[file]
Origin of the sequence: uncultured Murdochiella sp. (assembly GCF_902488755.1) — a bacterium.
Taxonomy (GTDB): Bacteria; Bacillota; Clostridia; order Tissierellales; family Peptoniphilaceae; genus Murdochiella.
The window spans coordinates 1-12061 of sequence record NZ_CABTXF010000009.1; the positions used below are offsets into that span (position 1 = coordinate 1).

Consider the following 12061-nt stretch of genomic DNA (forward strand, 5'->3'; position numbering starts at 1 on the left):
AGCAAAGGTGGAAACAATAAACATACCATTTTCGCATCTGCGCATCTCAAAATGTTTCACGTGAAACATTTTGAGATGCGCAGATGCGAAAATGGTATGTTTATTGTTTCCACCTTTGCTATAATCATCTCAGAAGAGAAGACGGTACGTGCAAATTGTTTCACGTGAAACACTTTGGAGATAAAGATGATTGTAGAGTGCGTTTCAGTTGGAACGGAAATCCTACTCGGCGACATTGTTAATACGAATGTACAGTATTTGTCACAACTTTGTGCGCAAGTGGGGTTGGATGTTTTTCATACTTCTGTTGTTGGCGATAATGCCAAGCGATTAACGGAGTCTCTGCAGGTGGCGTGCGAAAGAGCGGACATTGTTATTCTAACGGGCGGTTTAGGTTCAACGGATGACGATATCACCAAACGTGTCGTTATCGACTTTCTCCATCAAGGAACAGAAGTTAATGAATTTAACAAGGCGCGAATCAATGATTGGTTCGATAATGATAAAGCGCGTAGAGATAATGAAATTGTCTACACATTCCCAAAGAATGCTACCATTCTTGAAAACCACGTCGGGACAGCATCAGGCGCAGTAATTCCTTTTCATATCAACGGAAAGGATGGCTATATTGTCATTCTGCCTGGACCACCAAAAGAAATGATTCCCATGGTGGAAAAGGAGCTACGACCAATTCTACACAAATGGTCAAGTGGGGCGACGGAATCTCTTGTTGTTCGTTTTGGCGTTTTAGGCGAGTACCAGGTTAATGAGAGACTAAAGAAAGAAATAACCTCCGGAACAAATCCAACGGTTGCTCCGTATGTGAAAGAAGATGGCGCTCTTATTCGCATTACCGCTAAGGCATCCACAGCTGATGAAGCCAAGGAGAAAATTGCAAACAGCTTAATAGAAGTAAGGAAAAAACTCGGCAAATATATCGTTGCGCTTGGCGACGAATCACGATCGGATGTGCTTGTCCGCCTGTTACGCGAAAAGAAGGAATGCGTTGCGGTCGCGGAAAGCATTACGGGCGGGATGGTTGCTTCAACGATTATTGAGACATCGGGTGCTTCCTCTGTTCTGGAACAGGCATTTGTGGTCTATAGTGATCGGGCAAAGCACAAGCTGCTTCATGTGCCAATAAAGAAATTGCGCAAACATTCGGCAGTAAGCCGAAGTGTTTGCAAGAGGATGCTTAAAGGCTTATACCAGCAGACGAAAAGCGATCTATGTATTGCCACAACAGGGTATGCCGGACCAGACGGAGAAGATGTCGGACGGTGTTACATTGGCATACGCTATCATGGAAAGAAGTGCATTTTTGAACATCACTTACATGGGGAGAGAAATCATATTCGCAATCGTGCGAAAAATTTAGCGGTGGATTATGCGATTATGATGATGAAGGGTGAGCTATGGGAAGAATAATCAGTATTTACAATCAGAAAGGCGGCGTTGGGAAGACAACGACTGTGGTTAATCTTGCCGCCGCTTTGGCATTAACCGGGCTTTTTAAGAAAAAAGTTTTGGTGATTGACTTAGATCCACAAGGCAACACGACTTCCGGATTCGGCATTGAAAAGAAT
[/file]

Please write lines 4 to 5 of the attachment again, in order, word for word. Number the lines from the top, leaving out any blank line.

Consider the following 12061-nt stretch of genomic DNA (forward strand, 5'->3'; position numbering starts at 1 on the left):
AGCAAAGGTGGAAACAATAAACATACCATTTTCGCATCTGCGCATCTCAAAATGTTTCACGTGAAACATTTTGAGATGCGCAGATGCGAAAATGGTATGTTTATTGTTTCCACCTTTGCTATAATCATCTCAGAAGAGAAGACGGTACGTGCAAATTGTTTCACGTGAAACACTTTGGAGATAAAGATGATTGTAGAGTGCGTTTCAGTTGGAACGGAAATCCTACTCGGCGACATTGTTAATACGAATGTACAGTATTTGTCACAACTTTGTGCGCAAGTGGGGTTGGATGTTTTTCATACTTCTGTTGTTGGCGATAATGCCAAGCGATTAACGGAGTCTCTGCAGGTGGCGTGCGAAAGAGCGGACATTGTTATTCTAACGGGCGGTTTAGGTTCAACGGATGACGATATCACCAAACGTGTCGTTATCGACTTTCTCCATCAAGGAACAGAAGTTAATGAATTTAACAAGGCGCGAATCAATGATTGGTTCGATAATGATAAAGCGCGTAGAGATAATGAAATTGTCTACACATTCCCAAAGAATGCTACCATTCTTGAAAACCACGTCGGGACAGCATCAGGCGCAGTAATTCCTTTTCATATCAACGGAAAGGATGGCTATATTGTCATTCTGCCTGGACCACCAAAAGAAATGATTCCCATGGTGGAAAAGGAGCTACGACCAATTCTACACAAATGGTCAAGTGGGGCGACGGAATCTCTTGTTGTTCGTTTTGGCGTTTTAGGCGAGTACCAGGTTAATGAGAGACTAAAGAAAGAAATAACCTCCGGAACAAATCCAACGGTTGCTCCGTATGTGAAAGAAGATGGCGCTCTTATTCGCATTACCGCTAAGGCATCCACAGCTGATGAAGCCAAGGAGAAAATTGCAAACAGCTTAATAGAAGTAAGGAAAAAACTCGGCAAATATATCGTTGCGCTTGGCGACGAATCACGATCGGATGTGCTTGTCCGCCTGTTACGCGAAAAGAAGGAATGCGTTGCGGTCGCGGAAAGCATTACGGGCGGGATGGTTGCTTCAACGATTATTGAGACATCGGGTGCTTCCTCTGTTCTGGAACAGGCATTTGTGGTCTATAGTGATCGGGCAAAGCACAAGCTGCTTCATGTGCCAATAAAGAAATTGCGCAAACATTCGGCAGTAAGCCGAAGTGTTTGCAAGAGGATGCTTAAAGGCTTATACCAGCAGACGAAAAGCGATCTATGTATTGCCACAACAGGGTATGCCGGACCAGACGGAGAAGATGTCGGACGGTGTTACATTGGCATACGCTATCATGGAAAGAAGTGCATTTTTGAACATCACTTACATGGGGAGAGAAATCATATTCGCAATCGTGCGAAAAATTTAGCGGTGGATTATGCGATTATGATGATGAAGGGTGAGCTATGGGAAGAATAATCAGTATTTACAATCAGAAAGGCGGCGTTGGGAAGACAACGACTGTGGTTAATCTTGCCGCCGCTTTGGCATTAACCGGGCTTTTTAAGAAAAAAGTTTTGGTGATTGACTTAGATCCACAAGGCAACACGACTTCCGGATTCGGCATTGAAAAGAAT